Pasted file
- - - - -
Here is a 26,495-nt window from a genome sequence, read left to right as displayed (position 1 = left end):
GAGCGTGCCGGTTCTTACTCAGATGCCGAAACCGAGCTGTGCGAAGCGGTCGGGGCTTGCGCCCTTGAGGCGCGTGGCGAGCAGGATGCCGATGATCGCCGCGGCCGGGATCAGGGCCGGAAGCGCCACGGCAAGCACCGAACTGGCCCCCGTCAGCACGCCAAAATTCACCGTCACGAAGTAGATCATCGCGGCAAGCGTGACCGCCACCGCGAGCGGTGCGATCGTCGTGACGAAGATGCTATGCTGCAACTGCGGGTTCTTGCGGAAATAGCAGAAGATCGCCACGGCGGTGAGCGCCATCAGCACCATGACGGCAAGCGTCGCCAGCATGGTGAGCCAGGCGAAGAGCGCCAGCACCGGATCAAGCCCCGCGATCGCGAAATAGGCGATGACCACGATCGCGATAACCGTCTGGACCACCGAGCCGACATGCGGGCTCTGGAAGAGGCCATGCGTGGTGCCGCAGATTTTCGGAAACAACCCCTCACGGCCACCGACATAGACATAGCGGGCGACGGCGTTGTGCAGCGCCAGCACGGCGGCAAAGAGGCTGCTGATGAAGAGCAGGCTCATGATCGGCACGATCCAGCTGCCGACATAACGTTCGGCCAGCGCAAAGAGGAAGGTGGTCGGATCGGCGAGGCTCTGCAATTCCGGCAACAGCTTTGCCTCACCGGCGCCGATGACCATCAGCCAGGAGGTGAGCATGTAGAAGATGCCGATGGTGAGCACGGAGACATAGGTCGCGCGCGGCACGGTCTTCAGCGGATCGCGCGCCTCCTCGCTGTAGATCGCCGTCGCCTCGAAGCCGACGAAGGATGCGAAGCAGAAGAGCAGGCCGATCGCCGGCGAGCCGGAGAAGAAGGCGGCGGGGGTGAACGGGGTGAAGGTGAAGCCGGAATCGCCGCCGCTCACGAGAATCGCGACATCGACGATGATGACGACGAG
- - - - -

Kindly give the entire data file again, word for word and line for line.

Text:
Here is a 26,495-nt window from a genome sequence, read left to right as displayed (position 1 = left end):
GAGCGTGCCGGTTCTTACTCAGATGCCGAAACCGAGCTGTGCGAAGCGGTCGGGGCTTGCGCCCTTGAGGCGCGTGGCGAGCAGGATGCCGATGATCGCCGCGGCCGGGATCAGGGCCGGAAGCGCCACGGCAAGCACCGAACTGGCCCCCGTCAGCACGCCAAAATTCACCGTCACGAAGTAGATCATCGCGGCAAGCGTGACCGCCACCGCGAGCGGTGCGATCGTCGTGACGAAGATGCTATGCTGCAACTGCGGGTTCTTGCGGAAATAGCAGAAGATCGCCACGGCGGTGAGCGCCATCAGCACCATGACGGCAAGCGTCGCCAGCATGGTGAGCCAGGCGAAGAGCGCCAGCACCGGATCAAGCCCCGCGATCGCGAAATAGGCGATGACCACGATCGCGATAACCGTCTGGACCACCGAGCCGACATGCGGGCTCTGGAAGAGGCCATGCGTGGTGCCGCAGATTTTCGGAAACAACCCCTCACGGCCACCGACATAGACATAGCGGGCGACGGCGTTGTGCAGCGCCAGCACGGCGGCAAAGAGGCTGCTGATGAAGAGCAGGCTCATGATCGGCACGATCCAGCTGCCGACATAACGTTCGGCCAGCGCAAAGAGGAAGGTGGTCGGATCGGCGAGGCTCTGCAATTCCGGCAACAGCTTTGCCTCACCGGCGCCGATGACCATCAGCCAGGAGGTGAGCATGTAGAAGATGCCGATGGTGAGCACGGAGACATAGGTCGCGCGCGGCACGGTCTTCAGCGGATCGCGCGCCTCCTCGCTGTAGATCGCCGTCGCCTCGAAGCCGACGAAGGATGCGAAGCAGAAGAGCAGGCCGATCGCCGGCGAGCCGGAGAAGAAGGCGGCGGGGGTGAACGGGGTGAAGGTGAAGCCGGAATCGCCGCCGCTCACGAGAATCGCGACATCGACGATGATGACGACGAG